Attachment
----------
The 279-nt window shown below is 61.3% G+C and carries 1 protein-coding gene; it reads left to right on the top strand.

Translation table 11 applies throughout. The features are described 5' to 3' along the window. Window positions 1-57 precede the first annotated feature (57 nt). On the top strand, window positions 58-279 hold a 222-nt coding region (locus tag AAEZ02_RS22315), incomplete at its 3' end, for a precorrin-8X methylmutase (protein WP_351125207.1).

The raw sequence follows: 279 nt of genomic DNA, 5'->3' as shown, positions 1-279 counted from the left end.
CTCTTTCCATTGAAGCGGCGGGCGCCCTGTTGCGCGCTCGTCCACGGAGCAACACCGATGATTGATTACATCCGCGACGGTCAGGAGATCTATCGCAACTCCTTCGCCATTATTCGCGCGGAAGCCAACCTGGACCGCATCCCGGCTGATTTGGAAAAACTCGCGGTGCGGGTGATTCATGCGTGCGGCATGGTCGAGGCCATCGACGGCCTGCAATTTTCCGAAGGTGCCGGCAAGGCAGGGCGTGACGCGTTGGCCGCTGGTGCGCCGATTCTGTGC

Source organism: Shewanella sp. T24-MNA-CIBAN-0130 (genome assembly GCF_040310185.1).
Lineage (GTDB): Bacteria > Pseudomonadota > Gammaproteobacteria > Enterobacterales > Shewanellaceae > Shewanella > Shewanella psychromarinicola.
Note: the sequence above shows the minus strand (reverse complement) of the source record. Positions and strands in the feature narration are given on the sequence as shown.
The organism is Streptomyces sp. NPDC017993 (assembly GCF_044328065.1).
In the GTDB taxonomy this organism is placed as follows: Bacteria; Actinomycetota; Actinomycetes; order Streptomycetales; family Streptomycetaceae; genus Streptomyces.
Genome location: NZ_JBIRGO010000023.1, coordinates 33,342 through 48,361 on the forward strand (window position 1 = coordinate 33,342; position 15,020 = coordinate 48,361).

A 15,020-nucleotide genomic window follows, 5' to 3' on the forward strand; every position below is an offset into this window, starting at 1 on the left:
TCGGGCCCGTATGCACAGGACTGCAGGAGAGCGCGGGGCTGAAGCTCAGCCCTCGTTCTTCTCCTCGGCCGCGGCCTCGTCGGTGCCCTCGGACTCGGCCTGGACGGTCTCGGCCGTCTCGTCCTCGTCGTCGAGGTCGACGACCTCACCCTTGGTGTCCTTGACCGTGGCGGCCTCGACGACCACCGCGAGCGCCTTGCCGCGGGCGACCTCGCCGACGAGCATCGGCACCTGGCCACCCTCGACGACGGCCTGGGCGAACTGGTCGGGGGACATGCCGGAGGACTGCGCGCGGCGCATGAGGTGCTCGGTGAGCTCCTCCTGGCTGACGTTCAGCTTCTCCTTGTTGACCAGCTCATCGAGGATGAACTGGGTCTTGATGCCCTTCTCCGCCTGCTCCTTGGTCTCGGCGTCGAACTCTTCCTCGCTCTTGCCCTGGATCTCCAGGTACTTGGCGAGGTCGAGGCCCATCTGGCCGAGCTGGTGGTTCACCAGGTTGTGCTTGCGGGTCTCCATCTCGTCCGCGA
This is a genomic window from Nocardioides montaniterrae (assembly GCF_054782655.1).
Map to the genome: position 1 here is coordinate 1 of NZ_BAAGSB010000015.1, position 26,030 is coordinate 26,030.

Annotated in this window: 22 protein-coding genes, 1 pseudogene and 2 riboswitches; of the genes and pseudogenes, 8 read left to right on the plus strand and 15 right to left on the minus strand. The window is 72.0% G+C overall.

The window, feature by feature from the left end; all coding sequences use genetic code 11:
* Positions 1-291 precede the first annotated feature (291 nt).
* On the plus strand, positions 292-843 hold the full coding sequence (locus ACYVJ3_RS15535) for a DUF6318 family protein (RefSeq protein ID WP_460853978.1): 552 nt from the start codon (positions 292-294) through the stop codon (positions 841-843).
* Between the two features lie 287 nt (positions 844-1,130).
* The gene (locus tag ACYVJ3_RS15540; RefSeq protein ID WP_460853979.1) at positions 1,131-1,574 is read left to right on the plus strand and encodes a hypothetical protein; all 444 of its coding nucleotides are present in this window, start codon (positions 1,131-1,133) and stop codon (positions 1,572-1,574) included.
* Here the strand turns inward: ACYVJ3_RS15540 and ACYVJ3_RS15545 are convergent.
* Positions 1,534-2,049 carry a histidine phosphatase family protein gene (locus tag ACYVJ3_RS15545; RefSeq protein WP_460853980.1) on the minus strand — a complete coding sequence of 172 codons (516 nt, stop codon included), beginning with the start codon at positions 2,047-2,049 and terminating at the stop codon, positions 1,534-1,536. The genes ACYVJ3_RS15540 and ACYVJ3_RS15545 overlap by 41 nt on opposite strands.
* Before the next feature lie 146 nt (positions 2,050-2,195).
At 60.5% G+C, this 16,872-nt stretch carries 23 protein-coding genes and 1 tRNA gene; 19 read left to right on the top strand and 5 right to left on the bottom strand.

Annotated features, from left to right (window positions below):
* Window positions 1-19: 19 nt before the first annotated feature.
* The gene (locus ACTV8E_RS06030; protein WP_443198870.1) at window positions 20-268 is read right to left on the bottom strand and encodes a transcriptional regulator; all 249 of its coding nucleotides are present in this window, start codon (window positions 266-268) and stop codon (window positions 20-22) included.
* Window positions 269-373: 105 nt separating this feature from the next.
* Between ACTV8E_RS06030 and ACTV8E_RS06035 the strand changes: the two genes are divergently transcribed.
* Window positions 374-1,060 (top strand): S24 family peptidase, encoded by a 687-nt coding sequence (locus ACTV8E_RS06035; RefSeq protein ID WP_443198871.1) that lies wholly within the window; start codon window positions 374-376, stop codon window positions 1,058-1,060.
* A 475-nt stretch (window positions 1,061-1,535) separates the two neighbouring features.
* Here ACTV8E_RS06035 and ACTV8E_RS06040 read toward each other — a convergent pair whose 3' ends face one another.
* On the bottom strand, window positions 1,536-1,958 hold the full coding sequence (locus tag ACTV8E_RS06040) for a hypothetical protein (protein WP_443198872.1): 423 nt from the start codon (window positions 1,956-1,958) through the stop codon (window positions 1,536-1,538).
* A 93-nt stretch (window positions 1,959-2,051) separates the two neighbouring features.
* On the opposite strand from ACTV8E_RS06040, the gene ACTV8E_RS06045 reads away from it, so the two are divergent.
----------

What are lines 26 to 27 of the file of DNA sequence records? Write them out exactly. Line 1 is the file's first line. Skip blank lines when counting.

* Window positions 1-19: 19 nt before the first annotated feature.
* The gene (locus ACTV8E_RS06030; protein WP_443198870.1) at window positions 20-268 is read right to left on the bottom strand and encodes a transcriptional regulator; all 249 of its coding nucleotides are present in this window, start codon (window positions 266-268) and stop codon (window positions 20-22) included.